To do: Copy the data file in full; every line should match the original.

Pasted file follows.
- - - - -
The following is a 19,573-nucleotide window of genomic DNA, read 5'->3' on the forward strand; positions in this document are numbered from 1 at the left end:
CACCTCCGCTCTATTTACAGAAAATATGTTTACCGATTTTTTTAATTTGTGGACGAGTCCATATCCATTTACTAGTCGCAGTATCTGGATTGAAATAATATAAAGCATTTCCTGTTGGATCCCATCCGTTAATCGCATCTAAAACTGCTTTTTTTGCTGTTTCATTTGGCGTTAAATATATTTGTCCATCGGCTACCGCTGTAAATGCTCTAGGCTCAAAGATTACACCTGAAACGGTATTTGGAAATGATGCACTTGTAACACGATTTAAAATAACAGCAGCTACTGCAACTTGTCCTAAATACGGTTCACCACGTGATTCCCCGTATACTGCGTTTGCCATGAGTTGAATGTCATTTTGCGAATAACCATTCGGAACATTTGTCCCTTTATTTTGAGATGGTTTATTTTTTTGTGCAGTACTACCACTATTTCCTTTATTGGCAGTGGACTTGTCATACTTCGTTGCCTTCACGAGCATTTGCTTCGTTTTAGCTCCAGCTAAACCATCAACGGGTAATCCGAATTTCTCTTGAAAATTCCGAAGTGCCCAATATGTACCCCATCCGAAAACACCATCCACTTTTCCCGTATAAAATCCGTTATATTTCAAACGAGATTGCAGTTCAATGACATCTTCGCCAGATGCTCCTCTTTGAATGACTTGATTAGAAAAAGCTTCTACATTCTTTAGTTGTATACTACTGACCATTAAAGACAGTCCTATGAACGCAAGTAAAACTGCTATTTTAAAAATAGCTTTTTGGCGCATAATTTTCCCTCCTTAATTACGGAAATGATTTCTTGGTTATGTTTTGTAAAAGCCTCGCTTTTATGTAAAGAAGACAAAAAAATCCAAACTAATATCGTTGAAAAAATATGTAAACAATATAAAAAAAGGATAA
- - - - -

The following is a 19,573-nucleotide window of genomic DNA, read 5'->3' on the forward strand; positions in this document are numbered from 1 at the left end:
CACCTCCGCTCTATTTACAGAAAATATGTTTACCGATTTTTTTAATTTGTGGACGAGTCCATATCCATTTACTAGTCGCAGTATCTGGATTGAAATAATATAAAGCATTTCCTGTTGGATCCCATCCGTTAATCGCATCTAAAACTGCTTTTTTTGCTGTTTCATTTGGCGTTAAATATATTTGTCCATCGGCTACCGCTGTAAATGCTCTAGGCTCAAAGATTACACCTGAAACGGTATTTGGAAATGATGCACTTGTAACACGATTTAAAATAACAGCAGCTACTGCAACTTGTCCTAAATACGGTTCACCACGTGATTCCCCGTATACTGCGTTTGCCATGAGTTGAATGTCATTTTGCGAATAACCATTCGGAACATTTGTCCCTTTATTTTGAGATGGTTTATTTTTTTGTGCAGTACTACCACTATTTCCTTTATTGGCAGTGGACTTGTCATACTTCGTTGCCTTCACGAGCATTTGCTTCGTTTTAGCTCCAGCTAAACCATCAACGGGTAATCCGAATTTCTCTTGAAAATTCCGAAGTGCCCAATATGTACCCCATCCGAAAACACCATCCACTTTTCCCGTATAAAATCCGTTATATTTCAAACGAGATTGCAGTTCAATGACATCTTCGCCAGATGCTCCTCTTTGAATGACTTGATTAGAAAAAGCTTCTACATTCTTTAGTTGTATACTACTGACCATTAAAGACAGTCCTATGAACGCAAGTAAAACTGCTATTTTAAAAATAGCTTTTTGGCGCATAATTTTCCCTCCTTAATTACGGAAATGATTTCTTGGTTATGTTTTGTAAAAGCCTCGCTTTTATGTAAAGAAGACAAAAAAATCCAAACTAATATCGTTGAAAAAATATGTAAACAATATAAAAAAAGGATAA